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Folate - the "wonder vitamin." (part 1)

Editor's note: The following article is part one of a two-part series on folate to be concluded in the December 1995 issue.

Folic acid - formerly known as folacin, now as folate - is one of I I vitamins in the B complex. In conjunction with cyanocobalamin (vitamin [B.sub.12]), it is responsible for maintaining normal synthesis of DNA in all cells of the body. When DNA synthesis is disturbed by a deficiency of either vitamin, abnormal cells result; depending upon the site and extent of abnormal cell production, the consequences may be severe.

The earliest sign of folic acid or vitamin [B.sub.12] deficiency is a megaloblastic anemia - so-called because of the abnormal production of megaloblasts, the precursors of mature red cells. Doctors recognized this form of anemia more than 150 years ago, calling it "pernicious anemia." Not until 1926, however, did two Harvard physicians, Minot and Murphy, discover that feeding liver to such patients cured their disease (for which the doctors received the Nobel prize).

Twenty years later, another group of researchers isolated vitamin [B.sub.12] from crude liver extracts and produced it in crystalline form. Dr. Christian Jansen, an Indianapolis-based researcher, discovered that a half gram of oral [B.sub.12] daily can successfully prevent pernicious anemia, thus making [B.sub.12] injections unnecessary.

Women are advised to take folic acid during childbearing years to prevent neural tube defects like spina bifida and anencephaly. However, the value of folic acid in preventing orofacial clefts (e.g., cleft palate) was unknown until California researchers studied 731 children born with cleft palates, as reported by the California Birth Defects Monitoring Program.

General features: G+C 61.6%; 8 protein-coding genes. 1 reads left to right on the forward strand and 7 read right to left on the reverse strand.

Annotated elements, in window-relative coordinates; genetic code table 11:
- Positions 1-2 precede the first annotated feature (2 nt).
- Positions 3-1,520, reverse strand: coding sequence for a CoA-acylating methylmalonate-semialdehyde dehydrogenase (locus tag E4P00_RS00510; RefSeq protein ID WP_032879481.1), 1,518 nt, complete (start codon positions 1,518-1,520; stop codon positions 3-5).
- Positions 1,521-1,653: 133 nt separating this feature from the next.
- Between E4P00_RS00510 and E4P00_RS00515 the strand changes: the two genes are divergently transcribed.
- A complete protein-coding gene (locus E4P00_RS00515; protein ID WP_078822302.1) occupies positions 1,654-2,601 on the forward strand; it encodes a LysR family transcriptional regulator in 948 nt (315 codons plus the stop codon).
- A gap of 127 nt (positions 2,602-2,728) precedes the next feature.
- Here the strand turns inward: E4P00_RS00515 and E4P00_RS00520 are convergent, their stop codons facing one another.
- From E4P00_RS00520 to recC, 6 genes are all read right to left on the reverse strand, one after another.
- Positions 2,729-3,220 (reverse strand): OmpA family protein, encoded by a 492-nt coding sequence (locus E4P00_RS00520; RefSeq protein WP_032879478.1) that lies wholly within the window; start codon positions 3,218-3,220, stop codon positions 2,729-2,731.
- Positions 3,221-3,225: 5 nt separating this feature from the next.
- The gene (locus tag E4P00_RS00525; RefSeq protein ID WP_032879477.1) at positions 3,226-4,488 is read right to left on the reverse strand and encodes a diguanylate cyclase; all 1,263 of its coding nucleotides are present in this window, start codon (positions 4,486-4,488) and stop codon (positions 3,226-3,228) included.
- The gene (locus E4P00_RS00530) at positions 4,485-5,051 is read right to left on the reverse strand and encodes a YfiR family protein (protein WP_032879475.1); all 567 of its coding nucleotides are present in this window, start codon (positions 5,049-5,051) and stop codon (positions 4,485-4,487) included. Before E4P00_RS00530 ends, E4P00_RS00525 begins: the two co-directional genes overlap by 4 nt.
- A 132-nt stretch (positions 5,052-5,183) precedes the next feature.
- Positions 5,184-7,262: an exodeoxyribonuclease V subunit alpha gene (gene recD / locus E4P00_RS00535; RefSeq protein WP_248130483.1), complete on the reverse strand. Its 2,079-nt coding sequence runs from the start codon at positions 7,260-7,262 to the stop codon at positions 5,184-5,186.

The British medical journal Lancet (August 12, 1995) reported the results of this study, which compared mothers of these children with a control group of mothers who bore normal children during the same period. They found that mothers who used multivitamins containing folic acid, or ate breakfast cereal fortified with it, had a 25 to 50 percent reduced risk of having offspring with orofacial clefts. The authors wrote, "These data, however, cannot adequately disentangle whether the reduced risk is attributable to folic acid, to another vitamin or mineral constituent in multivitamin supplements, or to healthy behavior correlated with folic acid, multivitamin, or cereal use." Whether a cause-and-effect relationship exists, the use of multivitamins with folic acid and fortified breakfast cereals during pregnancy is highly recommended.

Even more promising are the results of recent studies suggesting that large doses of folic acid may be instrumental in preventing colorectal cancer - the third most common cancer in the United States after breast and prostate cancer.
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Author:Brown, Edwin W.
Publication:Medical Update
Date:Nov 1, 1995
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